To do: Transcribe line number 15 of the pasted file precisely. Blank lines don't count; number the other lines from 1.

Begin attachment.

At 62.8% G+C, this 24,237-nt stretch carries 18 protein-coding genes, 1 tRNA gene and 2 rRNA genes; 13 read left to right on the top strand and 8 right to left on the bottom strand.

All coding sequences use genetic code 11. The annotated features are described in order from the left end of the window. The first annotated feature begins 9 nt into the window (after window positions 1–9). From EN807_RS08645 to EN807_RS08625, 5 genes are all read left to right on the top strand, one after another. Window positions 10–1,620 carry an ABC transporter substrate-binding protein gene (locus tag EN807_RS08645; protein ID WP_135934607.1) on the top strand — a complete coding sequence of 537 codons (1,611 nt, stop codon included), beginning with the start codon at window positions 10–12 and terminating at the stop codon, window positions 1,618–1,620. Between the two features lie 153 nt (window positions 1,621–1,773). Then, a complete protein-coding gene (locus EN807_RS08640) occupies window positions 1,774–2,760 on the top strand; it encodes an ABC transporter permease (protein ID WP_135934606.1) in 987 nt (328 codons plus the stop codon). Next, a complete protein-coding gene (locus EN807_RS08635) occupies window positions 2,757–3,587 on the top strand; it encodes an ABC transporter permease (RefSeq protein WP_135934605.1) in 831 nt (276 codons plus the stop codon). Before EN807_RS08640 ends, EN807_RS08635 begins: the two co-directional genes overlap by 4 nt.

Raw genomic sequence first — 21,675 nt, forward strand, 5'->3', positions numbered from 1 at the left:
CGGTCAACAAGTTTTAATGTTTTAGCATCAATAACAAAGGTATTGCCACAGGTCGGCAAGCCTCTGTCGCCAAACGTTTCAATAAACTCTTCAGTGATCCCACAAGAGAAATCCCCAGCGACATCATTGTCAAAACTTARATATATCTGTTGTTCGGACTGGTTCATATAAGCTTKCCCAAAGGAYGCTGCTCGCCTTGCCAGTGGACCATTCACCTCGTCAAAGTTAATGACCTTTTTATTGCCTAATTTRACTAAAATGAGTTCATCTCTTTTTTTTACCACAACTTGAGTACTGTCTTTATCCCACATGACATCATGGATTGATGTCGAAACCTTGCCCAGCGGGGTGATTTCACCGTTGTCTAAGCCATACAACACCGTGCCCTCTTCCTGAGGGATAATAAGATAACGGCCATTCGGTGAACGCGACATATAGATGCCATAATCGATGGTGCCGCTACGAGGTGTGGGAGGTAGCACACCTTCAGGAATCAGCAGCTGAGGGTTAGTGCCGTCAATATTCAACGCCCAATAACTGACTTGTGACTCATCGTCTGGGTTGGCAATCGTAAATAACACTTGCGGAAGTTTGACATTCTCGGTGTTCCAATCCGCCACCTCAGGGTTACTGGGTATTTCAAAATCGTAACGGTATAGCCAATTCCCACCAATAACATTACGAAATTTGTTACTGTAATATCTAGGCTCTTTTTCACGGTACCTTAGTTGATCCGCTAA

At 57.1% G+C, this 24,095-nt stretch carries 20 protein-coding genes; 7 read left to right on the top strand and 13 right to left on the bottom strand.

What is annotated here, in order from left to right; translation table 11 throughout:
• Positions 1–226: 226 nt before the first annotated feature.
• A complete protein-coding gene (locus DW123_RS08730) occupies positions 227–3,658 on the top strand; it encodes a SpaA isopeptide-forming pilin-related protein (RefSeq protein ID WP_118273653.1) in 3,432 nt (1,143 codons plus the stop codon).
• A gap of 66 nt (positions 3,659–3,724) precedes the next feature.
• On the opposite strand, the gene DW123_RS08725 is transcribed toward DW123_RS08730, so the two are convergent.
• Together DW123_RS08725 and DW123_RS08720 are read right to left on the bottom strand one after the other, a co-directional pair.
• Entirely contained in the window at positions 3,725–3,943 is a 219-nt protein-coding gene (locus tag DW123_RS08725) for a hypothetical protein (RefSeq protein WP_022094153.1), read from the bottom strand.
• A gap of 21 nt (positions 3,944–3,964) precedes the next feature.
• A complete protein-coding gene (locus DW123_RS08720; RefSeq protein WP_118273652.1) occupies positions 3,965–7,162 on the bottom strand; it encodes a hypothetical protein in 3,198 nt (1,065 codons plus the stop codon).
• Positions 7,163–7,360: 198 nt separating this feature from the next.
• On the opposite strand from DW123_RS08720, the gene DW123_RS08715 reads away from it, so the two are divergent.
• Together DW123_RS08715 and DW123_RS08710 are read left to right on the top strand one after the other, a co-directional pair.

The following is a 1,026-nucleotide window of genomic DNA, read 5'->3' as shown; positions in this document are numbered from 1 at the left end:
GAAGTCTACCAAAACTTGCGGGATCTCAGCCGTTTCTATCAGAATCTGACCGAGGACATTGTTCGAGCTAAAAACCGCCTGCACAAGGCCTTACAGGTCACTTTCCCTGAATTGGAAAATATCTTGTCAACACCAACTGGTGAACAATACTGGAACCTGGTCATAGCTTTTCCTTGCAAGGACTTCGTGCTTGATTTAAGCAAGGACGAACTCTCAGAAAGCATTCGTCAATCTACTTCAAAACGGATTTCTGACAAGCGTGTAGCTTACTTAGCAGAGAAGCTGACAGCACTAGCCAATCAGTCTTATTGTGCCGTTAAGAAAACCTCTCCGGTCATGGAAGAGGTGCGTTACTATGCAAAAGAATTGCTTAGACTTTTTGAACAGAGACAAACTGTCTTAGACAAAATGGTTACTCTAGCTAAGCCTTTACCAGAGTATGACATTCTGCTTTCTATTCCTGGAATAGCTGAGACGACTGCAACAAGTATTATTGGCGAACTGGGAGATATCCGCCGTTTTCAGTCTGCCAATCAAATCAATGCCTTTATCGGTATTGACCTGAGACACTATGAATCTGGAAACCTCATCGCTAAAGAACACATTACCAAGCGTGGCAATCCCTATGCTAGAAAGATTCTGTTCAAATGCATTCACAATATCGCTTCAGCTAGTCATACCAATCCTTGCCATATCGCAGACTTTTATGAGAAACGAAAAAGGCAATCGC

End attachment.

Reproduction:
• Positions 7,163–7,360: 198 nt separating this feature from the next.